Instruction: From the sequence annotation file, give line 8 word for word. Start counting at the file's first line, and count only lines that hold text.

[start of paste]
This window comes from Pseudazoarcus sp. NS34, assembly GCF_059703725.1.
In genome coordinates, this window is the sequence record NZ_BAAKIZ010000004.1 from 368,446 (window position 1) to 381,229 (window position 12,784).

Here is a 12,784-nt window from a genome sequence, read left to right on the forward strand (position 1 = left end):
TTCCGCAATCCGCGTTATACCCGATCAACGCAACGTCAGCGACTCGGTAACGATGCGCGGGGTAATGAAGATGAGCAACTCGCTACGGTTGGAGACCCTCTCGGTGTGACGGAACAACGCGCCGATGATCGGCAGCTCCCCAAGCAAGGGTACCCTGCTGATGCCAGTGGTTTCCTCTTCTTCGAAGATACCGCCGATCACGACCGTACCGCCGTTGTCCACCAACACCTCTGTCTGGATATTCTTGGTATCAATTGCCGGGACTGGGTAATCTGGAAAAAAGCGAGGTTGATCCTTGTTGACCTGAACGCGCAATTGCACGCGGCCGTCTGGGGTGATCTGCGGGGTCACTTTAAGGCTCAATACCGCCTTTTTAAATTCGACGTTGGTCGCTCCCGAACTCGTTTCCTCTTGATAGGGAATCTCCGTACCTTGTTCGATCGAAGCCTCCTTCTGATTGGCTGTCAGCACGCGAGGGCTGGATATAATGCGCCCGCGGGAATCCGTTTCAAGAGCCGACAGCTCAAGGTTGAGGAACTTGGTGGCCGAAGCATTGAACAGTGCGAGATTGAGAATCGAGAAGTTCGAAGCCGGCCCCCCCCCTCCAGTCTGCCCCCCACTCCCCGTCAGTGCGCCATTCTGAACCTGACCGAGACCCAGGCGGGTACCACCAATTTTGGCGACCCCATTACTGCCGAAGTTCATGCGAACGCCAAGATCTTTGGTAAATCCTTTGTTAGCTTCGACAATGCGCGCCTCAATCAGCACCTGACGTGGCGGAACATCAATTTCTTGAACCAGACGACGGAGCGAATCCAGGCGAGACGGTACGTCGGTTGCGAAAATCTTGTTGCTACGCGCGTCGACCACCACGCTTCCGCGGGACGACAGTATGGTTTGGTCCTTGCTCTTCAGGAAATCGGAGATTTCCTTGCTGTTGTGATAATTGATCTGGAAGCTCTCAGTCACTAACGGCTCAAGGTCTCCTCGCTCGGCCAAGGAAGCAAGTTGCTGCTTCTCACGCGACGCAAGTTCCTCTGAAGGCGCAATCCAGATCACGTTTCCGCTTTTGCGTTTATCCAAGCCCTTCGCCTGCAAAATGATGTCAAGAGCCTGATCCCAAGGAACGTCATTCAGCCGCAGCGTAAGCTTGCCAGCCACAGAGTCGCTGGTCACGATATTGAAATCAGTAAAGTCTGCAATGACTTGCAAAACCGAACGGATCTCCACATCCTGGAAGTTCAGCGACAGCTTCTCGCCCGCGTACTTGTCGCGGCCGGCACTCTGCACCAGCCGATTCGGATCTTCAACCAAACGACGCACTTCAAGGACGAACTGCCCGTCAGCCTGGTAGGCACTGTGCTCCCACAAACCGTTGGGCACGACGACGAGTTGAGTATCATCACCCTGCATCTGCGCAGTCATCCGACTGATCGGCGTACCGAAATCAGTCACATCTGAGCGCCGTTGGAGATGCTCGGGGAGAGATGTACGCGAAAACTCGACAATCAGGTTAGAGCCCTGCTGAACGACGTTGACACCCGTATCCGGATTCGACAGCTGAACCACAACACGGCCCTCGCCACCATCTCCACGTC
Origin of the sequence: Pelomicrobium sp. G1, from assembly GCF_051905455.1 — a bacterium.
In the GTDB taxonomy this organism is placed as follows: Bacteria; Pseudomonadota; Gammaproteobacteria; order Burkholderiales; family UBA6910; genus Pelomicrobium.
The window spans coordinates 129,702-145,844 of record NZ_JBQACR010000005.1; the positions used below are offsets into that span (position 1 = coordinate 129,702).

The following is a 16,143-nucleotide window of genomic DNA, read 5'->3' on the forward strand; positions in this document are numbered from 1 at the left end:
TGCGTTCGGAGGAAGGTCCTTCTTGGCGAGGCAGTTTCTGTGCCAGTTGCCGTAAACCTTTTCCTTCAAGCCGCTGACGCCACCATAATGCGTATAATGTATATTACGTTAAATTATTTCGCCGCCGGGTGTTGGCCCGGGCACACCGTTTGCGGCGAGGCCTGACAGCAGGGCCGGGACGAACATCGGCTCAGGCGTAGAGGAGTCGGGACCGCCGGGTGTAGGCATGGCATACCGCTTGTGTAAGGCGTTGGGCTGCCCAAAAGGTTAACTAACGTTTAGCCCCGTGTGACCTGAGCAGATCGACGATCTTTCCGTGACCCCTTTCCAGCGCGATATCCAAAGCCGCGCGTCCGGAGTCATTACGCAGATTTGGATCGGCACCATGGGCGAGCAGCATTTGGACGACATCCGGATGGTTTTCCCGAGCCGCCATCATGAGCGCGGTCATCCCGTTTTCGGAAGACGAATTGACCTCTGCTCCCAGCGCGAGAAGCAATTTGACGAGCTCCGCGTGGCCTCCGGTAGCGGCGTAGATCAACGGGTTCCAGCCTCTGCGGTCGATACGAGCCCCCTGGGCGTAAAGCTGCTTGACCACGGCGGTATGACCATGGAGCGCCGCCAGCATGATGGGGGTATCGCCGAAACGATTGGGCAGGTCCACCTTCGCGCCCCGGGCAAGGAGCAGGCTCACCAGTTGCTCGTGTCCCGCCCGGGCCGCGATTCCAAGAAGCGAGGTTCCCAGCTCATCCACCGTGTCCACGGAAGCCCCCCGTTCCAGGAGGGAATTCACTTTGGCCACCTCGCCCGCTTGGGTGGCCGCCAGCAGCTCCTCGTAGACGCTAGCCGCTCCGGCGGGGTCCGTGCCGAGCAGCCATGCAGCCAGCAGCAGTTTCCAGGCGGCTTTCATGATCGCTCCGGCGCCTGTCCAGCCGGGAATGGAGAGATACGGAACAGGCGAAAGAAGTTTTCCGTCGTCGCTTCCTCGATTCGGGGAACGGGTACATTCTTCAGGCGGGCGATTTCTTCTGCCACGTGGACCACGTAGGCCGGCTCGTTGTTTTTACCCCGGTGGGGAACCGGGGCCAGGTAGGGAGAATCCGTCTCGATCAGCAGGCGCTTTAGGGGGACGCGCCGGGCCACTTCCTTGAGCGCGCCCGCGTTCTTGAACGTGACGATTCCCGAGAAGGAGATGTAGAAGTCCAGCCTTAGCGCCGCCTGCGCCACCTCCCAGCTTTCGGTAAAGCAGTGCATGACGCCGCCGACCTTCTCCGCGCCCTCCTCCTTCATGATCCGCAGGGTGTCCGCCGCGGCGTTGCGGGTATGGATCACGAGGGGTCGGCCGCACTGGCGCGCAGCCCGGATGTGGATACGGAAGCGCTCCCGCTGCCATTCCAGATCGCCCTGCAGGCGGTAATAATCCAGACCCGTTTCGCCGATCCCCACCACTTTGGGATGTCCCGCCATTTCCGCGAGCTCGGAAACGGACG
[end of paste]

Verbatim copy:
The following is a 16,143-nucleotide window of genomic DNA, read 5'->3' on the forward strand; positions in this document are numbered from 1 at the left end: